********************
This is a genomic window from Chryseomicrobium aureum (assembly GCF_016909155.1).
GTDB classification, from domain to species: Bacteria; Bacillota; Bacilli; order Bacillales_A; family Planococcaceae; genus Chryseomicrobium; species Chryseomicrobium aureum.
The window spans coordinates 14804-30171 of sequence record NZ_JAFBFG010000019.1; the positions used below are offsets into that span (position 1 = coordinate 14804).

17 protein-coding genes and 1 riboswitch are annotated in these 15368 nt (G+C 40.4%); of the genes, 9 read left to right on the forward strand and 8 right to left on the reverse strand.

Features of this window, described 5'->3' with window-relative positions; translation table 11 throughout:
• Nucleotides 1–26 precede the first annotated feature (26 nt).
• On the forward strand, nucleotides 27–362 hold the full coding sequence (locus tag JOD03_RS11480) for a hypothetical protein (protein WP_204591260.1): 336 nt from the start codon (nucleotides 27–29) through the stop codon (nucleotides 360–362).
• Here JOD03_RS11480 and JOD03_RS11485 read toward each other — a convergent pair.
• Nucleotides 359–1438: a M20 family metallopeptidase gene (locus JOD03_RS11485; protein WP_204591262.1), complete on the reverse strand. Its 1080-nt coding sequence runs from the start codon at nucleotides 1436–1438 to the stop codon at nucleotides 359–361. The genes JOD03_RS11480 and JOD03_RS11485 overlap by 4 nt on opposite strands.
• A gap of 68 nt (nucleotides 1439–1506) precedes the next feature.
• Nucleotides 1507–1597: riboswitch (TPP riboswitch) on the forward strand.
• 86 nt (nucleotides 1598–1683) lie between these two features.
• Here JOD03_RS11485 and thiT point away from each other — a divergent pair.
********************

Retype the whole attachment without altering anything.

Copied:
This is a genomic window from Chryseomicrobium aureum (assembly GCF_016909155.1).
GTDB classification, from domain to species: Bacteria; Bacillota; Bacilli; order Bacillales_A; family Planococcaceae; genus Chryseomicrobium; species Chryseomicrobium aureum.
The window spans coordinates 14804-30171 of sequence record NZ_JAFBFG010000019.1; the positions used below are offsets into that span (position 1 = coordinate 14804).

17 protein-coding genes and 1 riboswitch are annotated in these 15368 nt (G+C 40.4%); of the genes, 9 read left to right on the forward strand and 8 right to left on the reverse strand.

Features of this window, described 5'->3' with window-relative positions; translation table 11 throughout:
• Nucleotides 1–26 precede the first annotated feature (26 nt).
• On the forward strand, nucleotides 27–362 hold the full coding sequence (locus tag JOD03_RS11480) for a hypothetical protein (protein WP_204591260.1): 336 nt from the start codon (nucleotides 27–29) through the stop codon (nucleotides 360–362).
• Here JOD03_RS11480 and JOD03_RS11485 read toward each other — a convergent pair.
• Nucleotides 359–1438: a M20 family metallopeptidase gene (locus JOD03_RS11485; protein WP_204591262.1), complete on the reverse strand. Its 1080-nt coding sequence runs from the start codon at nucleotides 1436–1438 to the stop codon at nucleotides 359–361. The genes JOD03_RS11480 and JOD03_RS11485 overlap by 4 nt on opposite strands.
• A gap of 68 nt (nucleotides 1439–1506) precedes the next feature.
• Nucleotides 1507–1597: riboswitch (TPP riboswitch) on the forward strand.
• 86 nt (nucleotides 1598–1683) lie between these two features.
• Here JOD03_RS11485 and thiT point away from each other — a divergent pair.